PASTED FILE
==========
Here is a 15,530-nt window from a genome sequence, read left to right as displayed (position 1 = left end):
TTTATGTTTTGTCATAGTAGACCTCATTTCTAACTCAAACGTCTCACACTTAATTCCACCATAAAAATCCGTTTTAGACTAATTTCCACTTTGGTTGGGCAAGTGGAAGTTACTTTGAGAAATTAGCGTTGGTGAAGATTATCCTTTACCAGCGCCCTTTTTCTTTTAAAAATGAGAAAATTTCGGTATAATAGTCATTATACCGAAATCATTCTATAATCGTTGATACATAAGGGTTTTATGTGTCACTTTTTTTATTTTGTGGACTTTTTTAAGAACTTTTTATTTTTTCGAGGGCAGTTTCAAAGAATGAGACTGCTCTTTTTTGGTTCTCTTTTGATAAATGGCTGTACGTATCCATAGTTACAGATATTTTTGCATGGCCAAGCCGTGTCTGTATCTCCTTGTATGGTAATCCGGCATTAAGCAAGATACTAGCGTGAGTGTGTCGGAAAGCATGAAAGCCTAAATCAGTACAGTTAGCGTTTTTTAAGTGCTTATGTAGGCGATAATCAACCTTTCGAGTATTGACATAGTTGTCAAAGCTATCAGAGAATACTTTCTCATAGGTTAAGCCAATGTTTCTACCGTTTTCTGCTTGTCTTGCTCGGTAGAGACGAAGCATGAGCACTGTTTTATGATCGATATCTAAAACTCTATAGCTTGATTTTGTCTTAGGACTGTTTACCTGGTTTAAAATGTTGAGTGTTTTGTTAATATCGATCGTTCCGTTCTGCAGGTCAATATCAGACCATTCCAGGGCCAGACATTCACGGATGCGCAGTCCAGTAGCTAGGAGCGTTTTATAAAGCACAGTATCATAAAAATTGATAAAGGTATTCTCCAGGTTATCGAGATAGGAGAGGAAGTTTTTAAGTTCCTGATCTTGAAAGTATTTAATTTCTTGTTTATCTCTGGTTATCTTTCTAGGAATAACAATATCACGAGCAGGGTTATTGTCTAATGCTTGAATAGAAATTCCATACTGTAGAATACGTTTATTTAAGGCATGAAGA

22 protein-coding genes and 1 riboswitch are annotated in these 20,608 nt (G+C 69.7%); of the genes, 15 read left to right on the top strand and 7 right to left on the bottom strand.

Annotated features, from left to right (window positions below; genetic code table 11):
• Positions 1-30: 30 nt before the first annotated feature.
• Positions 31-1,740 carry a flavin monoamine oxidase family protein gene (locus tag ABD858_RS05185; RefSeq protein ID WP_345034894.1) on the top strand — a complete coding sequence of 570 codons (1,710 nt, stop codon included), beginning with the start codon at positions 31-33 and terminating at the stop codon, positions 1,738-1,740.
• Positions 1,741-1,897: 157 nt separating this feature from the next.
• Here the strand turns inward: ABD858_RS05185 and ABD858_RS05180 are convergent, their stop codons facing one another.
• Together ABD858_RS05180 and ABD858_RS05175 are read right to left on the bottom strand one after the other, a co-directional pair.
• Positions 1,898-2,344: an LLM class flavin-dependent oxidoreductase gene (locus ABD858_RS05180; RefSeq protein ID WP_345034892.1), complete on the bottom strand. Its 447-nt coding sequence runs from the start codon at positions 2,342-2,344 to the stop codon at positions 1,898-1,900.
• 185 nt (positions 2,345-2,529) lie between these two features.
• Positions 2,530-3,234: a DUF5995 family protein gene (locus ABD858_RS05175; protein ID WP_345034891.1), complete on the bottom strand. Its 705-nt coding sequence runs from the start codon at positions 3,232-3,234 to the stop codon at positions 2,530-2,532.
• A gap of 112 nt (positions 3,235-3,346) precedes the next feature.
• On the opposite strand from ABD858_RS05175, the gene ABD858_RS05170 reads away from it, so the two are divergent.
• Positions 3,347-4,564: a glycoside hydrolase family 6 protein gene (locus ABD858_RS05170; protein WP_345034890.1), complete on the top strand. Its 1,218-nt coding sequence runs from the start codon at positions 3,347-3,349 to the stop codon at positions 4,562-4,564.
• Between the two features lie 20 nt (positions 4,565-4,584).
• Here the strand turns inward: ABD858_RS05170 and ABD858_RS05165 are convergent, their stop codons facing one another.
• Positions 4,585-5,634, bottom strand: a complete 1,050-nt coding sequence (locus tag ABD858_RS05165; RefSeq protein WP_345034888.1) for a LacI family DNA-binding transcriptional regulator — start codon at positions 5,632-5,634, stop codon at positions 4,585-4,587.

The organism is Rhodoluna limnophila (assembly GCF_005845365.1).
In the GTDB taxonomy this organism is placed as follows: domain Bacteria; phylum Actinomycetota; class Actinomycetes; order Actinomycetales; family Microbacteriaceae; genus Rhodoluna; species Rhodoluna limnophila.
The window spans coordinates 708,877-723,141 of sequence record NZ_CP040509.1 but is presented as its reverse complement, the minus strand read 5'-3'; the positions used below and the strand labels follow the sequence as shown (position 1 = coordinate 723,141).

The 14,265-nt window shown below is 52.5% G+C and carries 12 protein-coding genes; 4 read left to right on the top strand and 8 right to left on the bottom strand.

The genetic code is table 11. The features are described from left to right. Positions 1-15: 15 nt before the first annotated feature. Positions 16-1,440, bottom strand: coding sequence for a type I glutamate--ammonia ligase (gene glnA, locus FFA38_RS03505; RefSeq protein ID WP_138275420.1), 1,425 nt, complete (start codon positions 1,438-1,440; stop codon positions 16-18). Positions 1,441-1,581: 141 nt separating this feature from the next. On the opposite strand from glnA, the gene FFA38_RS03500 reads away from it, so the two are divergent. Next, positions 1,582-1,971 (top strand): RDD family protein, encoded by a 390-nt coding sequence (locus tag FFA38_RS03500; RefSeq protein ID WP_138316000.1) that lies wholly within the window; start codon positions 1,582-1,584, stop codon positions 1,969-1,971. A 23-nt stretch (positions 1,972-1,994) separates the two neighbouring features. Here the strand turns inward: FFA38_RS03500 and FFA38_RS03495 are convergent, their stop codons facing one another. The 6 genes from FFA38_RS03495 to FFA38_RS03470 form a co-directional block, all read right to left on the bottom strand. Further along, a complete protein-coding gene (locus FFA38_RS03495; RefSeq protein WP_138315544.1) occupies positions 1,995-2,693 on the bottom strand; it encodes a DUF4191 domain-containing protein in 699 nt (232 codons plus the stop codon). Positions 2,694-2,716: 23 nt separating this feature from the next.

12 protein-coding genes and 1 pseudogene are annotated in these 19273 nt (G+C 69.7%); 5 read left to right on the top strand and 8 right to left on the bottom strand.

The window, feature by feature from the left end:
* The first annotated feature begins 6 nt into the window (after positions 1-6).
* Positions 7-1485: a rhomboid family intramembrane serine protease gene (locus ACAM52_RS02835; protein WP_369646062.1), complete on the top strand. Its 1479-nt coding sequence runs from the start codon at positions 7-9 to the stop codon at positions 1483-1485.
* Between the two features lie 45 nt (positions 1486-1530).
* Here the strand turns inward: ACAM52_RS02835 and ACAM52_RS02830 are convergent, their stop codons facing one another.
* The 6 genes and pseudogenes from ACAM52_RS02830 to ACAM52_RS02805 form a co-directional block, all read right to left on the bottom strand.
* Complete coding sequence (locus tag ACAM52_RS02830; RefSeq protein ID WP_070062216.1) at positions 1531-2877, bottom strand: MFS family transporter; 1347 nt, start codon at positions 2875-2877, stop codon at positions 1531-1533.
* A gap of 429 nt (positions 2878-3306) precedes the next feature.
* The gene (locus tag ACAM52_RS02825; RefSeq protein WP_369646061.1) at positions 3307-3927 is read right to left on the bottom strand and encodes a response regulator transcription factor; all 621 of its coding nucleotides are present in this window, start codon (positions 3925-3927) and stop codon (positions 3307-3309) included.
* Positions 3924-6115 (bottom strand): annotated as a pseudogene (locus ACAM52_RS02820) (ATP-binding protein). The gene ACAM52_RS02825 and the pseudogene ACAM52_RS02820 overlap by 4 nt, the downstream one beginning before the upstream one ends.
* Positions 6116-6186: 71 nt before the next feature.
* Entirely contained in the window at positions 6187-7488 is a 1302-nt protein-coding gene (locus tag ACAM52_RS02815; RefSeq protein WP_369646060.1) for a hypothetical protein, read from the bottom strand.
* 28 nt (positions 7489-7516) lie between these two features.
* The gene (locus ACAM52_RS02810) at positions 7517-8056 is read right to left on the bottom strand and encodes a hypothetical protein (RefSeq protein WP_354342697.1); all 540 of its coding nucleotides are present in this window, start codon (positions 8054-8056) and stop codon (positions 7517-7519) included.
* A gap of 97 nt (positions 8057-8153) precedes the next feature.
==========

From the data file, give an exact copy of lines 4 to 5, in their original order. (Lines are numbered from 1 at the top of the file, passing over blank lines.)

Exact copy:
Annotated features, from left to right (window positions below; genetic code table 11):
• Positions 1-30: 30 nt before the first annotated feature.